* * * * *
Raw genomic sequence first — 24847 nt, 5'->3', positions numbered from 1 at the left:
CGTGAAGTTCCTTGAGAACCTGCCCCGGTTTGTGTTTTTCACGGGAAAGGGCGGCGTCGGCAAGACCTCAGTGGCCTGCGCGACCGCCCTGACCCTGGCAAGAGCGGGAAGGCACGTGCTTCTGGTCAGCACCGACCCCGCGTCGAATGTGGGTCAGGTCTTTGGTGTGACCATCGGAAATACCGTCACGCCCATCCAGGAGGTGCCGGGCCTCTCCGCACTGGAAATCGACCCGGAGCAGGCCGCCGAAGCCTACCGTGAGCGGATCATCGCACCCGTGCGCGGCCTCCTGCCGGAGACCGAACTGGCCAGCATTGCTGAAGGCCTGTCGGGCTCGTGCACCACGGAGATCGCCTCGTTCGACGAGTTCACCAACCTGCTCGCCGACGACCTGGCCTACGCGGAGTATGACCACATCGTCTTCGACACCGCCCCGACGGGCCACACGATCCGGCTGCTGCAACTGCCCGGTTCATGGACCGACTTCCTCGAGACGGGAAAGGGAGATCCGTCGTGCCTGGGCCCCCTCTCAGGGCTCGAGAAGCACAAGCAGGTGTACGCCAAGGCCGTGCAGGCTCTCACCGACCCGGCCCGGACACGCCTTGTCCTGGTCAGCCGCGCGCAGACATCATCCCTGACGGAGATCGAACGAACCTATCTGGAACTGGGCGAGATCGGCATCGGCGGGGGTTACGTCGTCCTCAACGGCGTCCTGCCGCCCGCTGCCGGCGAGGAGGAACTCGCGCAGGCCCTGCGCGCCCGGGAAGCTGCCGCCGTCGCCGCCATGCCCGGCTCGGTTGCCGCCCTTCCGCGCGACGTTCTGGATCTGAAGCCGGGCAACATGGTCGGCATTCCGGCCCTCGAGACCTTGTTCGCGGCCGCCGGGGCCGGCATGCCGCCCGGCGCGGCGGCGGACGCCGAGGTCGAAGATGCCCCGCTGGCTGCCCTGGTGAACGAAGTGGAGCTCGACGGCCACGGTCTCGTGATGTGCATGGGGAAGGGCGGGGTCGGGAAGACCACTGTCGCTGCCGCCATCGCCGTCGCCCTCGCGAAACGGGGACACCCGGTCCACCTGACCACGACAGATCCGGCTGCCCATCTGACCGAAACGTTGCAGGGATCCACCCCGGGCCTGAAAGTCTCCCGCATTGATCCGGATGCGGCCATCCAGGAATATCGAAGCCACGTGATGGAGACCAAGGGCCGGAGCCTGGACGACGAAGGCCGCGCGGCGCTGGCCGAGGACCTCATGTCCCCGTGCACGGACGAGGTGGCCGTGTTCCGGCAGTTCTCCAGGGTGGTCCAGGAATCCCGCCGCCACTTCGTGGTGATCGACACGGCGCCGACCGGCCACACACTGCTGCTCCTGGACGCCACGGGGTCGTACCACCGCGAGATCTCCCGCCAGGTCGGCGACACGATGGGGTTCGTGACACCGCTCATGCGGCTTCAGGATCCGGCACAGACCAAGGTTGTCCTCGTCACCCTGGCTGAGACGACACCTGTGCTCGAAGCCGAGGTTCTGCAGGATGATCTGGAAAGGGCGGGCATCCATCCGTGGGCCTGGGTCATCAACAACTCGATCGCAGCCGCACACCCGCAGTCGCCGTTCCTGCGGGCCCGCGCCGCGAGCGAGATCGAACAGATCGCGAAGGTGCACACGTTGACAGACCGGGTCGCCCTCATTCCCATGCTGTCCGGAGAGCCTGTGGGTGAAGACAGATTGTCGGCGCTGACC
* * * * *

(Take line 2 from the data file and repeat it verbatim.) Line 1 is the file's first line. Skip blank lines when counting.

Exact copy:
CGTGAAGTTCCTTGAGAACCTGCCCCGGTTTGTGTTTTTCACGGGAAAGGGCGGCGTCGGCAAGACCTCAGTGGCCTGCGCGACCGCCCTGACCCTGGCAAGAGCGGGAAGGCACGTGCTTCTGGTCAGCACCGACCCCGCGTCGAATGTGGGTCAGGTCTTTGGTGTGACCATCGGAAATACCGTCACGCCCATCCAGGAGGTGCCGGGCCTCTCCGCACTGGAAATCGACCCGGAGCAGGCCGCCGAAGCCTACCGTGAGCGGATCATCGCACCCGTGCGCGGCCTCCTGCCGGAGACCGAACTGGCCAGCATTGCTGAAGGCCTGTCGGGCTCGTGCACCACGGAGATCGCCTCGTTCGACGAGTTCACCAACCTGCTCGCCGACGACCTGGCCTACGCGGAGTATGACCACATCGTCTTCGACACCGCCCCGACGGGCCACACGATCCGGCTGCTGCAACTGCCCGGTTCATGGACCGACTTCCTCGAGACGGGAAAGGGAGATCCGTCGTGCCTGGGCCCCCTCTCAGGGCTCGAGAAGCACAAGCAGGTGTACGCCAAGGCCGTGCAGGCTCTCACCGACCCGGCCCGGACACGCCTTGTCCTGGTCAGCCGCGCGCAGACATCATCCCTGACGGAGATCGAACGAACCTATCTGGAACTGGGCGAGATCGGCATCGGCGGGGGTTACGTCGTCCTCAACGGCGTCCTGCCGCCCGCTGCCGGCGAGGAGGAACTCGCGCAGGCCCTGCGCGCCCGGGAAGCTGCCGCCGTCGCCGCCATGCCCGGCTCGGTTGCCGCCCTTCCGCGCGACGTTCTGGATCTGAAGCCGGGCAACATGGTCGGCATTCCGGCCCTCGAGACCTTGTTCGCGGCCGCCGGGGCCGGCATGCCGCCCGGCGCGGCGGCGGACGCCGAGGTCGAAGATGCCCCGCTGGCTGCCCTGGTGAACGAAGTGGAGCTCGACGGCCACGGTCTCGTGATGTGCATGGGGAAGGGCGGGGTCGGGAAGACCACTGTCGCTGCCGCCATCGCCGTCGCCCTCGCGAAACGGGGACACCCGGTCCACCTGACCACGACAGATCCGGCTGCCCATCTGACCGAAACGTTGCAGGGATCCACCCCGGGCCTGAAAGTCTCCCGCATTGATCCGGATGCGGCCATCCAGGAATATCGAAGCCACGTGATGGAGACCAAGGGCCGGAGCCTGGACGACGAAGGCCGCGCGGCGCTGGCCGAGGACCTCATGTCCCCGTGCACGGACGAGGTGGCCGTGTTCCGGCAGTTCTCCAGGGTGGTCCAGGAATCCCGCCGCCACTTCGTGGTGATCGACACGGCGCCGACCGGCCACACACTGCTGCTCCTGGACGCCACGGGGTCGTACCACCGCGAGATCTCCCGCCAGGTCGGCGACACGATGGGGTTCGTGACACCGCTCATGCGGCTTCAGGATCCGGCACAGACCAAGGTTGTCCTCGTCACCCTGGCTGAGACGACACCTGTGCTCGAAGCCGAGGTTCTGCAGGATGATCTGGAAAGGGCGGGCATCCATCCGTGGGCCTGGGTCATCAACAACTCGATCGCAGCCGCACACCCGCAGTCGCCGTTCCTGCGGGCCCGCGCCGCGAGCGAGATCGAACAGATCGCGAAGGTGCACACGTTGACAGACCGGGTCGCCCTCATTCCCATGCTGTCCGGAGAGCCTGTGGGTGAAGACAGATTGTCGGCGCTGACC